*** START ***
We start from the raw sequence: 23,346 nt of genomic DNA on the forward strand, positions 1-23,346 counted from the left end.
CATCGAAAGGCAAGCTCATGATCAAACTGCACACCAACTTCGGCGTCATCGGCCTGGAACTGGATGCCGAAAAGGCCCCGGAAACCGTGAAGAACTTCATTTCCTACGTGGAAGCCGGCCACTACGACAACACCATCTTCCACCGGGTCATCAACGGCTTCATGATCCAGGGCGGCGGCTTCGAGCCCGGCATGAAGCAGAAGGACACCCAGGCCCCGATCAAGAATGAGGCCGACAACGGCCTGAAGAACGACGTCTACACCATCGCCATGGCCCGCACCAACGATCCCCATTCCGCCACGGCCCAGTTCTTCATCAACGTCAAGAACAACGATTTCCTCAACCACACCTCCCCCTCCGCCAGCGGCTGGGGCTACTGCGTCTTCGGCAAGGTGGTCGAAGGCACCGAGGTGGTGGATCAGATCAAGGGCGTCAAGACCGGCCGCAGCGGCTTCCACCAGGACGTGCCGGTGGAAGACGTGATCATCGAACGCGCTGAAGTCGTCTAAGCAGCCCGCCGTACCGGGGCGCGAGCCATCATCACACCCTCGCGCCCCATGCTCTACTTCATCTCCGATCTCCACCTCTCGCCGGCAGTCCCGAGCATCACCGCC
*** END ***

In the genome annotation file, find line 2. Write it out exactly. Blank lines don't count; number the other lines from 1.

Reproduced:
CATCGAAAGGCAAGCTCATGATCAAACTGCACACCAACTTCGGCGTCATCGGCCTGGAACTGGATGCCGAAAAGGCCCCGGAAACCGTGAAGAACTTCATTTCCTACGTGGAAGCCGGCCACTACGACAACACCATCTTCCACCGGGTCATCAACGGCTTCATGATCCAGGGCGGCGGCTTCGAGCCCGGCATGAAGCAGAAGGACACCCAGGCCCCGATCAAGAATGAGGCCGACAACGGCCTGAAGAACGACGTCTACACCATCGCCATGGCCCGCACCAACGATCCCCATTCCGCCACGGCCCAGTTCTTCATCAACGTCAAGAACAACGATTTCCTCAACCACACCTCCCCCTCCGCCAGCGGCTGGGGCTACTGCGTCTTCGGCAAGGTGGTCGAAGGCACCGAGGTGGTGGATCAGATCAAGGGCGTCAAGACCGGCCGCAGCGGCTTCCACCAGGACGTGCCGGTGGAAGACGTGATCATCGAACGCGCTGAAGTCGTCTAAGCAGCCCGCCGTACCGGGGCGCGAGCCATCATCACACCCTCGCGCCCCATGCTCTACTTCATCTCCGATCTCCACCTCTCGCCGGCAGTCCCGAGCATCACCGCC